The poem has been written in the form of a Petrarchan sonnet, fashioned on the lines of Italian poetic traditions, influenced in its form and meter by the work of Petrarch – one of the famous Italian poets of the early renaissance era. Like a classical Petrarchan sonnet, it is divided into an octave and a sestet to capture and convey the developing violent relationship between the material and the industrial world.
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While the octave has been fashioned on the rhyme scheme of ABBAABBA, the sestet is based on the CDCDCD rhyme structure. However, despite its classical inspirations, it is structured in bold deviance from the classical Petrarchan pattern. Similarly, it does not lose itself into the Shakespearean structure of the Jacobean poets but is written in what Wordsworth had referred to as “the real language of men.” (Wordsworth 85)
The Life & Times of the Author
However, in order to understand Wordsworth’s writings, we must first understand the man and his times. It is only by gaining a better understanding of his world that we can begin to understand why he saw it as he saw it. William Wordsworth (1770-1850) was born in Cumberland, Lake District – the scenic northwest of England – where he developed his growing love for nature. Having lost his parents at an early age, he formed a lasting relationship with his sister, who was to remain his closest and perhaps only family throughout his life.
Wordsworth briefly fell in love with a girl while on a sojourn in France, eventually fathering a child with her, but had to leave for London because of the tumultuous times that the two lovers found themselves in. Although this relationship never matured into a formal marriage, he did stay in touch with his daughter for the rest of his life and continued to support her (Barth 115).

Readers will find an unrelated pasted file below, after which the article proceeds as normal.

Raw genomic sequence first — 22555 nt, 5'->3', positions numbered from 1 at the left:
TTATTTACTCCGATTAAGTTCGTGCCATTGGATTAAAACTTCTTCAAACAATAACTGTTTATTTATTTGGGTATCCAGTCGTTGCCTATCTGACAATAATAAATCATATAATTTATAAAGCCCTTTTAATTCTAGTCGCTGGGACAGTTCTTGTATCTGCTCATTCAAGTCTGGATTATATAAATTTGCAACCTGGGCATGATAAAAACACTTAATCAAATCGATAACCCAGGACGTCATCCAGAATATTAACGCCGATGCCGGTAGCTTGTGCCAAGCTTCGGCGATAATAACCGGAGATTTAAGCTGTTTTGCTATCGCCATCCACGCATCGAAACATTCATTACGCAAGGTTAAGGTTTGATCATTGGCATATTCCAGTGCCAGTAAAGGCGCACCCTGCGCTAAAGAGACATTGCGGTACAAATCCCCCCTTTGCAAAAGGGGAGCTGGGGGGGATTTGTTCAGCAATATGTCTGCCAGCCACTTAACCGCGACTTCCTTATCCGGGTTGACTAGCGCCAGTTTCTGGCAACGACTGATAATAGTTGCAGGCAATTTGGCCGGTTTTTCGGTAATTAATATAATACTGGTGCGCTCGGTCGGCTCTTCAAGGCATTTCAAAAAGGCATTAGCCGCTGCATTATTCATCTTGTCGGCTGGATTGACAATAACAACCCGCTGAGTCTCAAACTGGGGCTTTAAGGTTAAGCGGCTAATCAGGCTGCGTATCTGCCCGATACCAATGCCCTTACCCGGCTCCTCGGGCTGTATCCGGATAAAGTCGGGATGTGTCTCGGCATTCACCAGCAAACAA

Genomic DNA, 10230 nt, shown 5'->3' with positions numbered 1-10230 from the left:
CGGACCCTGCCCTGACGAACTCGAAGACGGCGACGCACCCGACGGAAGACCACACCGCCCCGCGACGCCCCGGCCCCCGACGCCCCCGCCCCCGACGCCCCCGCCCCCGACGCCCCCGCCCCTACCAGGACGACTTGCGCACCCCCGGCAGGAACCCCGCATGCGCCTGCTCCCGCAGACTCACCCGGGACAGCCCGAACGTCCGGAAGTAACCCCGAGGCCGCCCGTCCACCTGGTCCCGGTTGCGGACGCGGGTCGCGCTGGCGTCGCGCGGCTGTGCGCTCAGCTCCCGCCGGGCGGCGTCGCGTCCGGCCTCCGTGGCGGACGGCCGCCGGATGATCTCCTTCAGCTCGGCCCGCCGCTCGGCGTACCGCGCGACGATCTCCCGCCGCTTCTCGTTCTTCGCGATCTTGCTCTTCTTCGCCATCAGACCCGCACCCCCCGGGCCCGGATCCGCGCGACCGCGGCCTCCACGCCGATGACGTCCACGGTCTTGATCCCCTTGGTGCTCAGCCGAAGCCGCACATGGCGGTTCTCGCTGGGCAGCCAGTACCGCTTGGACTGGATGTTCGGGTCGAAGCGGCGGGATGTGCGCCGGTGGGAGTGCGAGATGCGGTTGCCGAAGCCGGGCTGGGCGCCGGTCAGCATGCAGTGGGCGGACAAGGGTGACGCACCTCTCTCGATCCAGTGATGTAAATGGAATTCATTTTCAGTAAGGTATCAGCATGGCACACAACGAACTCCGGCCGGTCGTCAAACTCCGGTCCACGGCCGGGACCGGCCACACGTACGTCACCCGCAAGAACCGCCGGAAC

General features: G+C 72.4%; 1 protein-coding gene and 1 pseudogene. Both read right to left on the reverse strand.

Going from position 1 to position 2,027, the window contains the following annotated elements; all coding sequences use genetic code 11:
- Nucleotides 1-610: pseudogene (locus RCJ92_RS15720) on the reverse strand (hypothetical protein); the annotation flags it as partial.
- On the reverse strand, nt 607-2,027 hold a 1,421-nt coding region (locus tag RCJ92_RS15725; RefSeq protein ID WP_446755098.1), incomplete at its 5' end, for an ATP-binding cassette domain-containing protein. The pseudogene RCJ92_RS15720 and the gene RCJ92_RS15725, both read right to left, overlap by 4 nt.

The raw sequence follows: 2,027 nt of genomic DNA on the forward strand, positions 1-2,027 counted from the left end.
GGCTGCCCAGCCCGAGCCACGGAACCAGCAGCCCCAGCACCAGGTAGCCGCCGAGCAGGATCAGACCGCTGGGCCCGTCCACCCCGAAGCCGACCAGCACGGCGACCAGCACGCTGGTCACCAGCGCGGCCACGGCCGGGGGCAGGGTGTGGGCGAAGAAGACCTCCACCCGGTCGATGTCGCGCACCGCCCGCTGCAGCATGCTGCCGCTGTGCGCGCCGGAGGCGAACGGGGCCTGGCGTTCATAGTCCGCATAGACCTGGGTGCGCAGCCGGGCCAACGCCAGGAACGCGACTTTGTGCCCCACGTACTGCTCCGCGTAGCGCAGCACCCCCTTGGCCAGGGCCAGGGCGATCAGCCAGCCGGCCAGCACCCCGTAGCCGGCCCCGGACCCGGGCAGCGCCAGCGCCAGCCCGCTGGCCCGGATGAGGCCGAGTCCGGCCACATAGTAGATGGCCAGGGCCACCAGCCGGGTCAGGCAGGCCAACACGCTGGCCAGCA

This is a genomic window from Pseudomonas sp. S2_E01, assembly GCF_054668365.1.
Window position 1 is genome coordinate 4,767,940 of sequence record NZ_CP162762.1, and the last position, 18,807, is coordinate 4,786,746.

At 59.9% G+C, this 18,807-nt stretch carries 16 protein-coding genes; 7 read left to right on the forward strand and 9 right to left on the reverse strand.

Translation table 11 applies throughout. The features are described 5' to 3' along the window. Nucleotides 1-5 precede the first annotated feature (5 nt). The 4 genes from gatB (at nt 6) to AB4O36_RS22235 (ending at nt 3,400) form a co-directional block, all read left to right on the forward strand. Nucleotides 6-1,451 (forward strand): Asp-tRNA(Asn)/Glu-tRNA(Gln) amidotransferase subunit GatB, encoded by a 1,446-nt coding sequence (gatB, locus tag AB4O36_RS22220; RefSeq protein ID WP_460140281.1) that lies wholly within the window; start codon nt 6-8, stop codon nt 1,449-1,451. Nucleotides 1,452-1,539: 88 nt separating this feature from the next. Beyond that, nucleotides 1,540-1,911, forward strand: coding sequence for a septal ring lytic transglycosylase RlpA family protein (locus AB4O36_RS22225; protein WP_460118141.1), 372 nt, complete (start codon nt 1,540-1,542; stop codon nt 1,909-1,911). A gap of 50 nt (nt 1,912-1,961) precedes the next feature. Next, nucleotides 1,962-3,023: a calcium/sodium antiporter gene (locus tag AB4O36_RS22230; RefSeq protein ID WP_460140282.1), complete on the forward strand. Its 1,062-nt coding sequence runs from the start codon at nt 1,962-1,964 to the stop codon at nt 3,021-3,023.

However, his writings were more influenced by the times that he found himself in rather than the shape that his personal life took. Wordsworth was perhaps born at one of the most interesting times in modern history. The Industrial Revolution was beginning to change the relationship between means and ends, affecting the human psyche in the most profound way. Nature no longer was seen as a habitat, but as raw material and sometimes even as an impediment to the industrial revolution – humanity’s march to progress and prosperity, albeit at the cost of its environment.
Romanticism in its very essence was a counter-revolution, preferring the disorder of nature to the schematic operations of the Industrial Age. Unlike the classicists, the romantics believed in the supremacy of emotion over reason, fantasy over reality, the natural world and its disorder over the mechanical world and its clockwork-like operations, irrationality over rationalism, and contumacy over compliance. (Barth 100)
This movement was to produce the true masters of its age, who were to challenge the established norms and standards, producing works of art & literature rich in content and imagination, pushing and breaching the anachronistic boundaries of their respective worlds from music to art to literature. Interestingly, the term romanticism was coined much later to define and categorize the work of this era. Wordsworth himself essentially saw his work as experimental because of its emphasis on a freer and more natural flow of emotions, as opposed to the constrained and guided one preferred by his Jacobean contemporaries.
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In the preface to Lyrical Ballads, an anthology of poems that contains this particular work, Wordsworth wrote about the power of poetry calling it a natural flow of potent feelings, that are expressed in feelings in instances of harmony. Nothing better could have been said or written to describe the moving spirit behind Wordsworth’s musings. Lyrical Ballads also contains the works of another famous fellow “Lake Poet,” Samuel T. Coleridge, who contributed “The Rime of the Ancient Mariner” to the book, which is perhaps one of Coleridge’s most celebrated works. These two leading lights of the Romantic Movement had considerable convergence of opinion on nature’s role in a man’s life as well as man’s place in nature, and as a friend and a mentor, Coleridge was to enjoy a lasting influence on Wordsworth’s work (Gill 72).
Quote from the Poem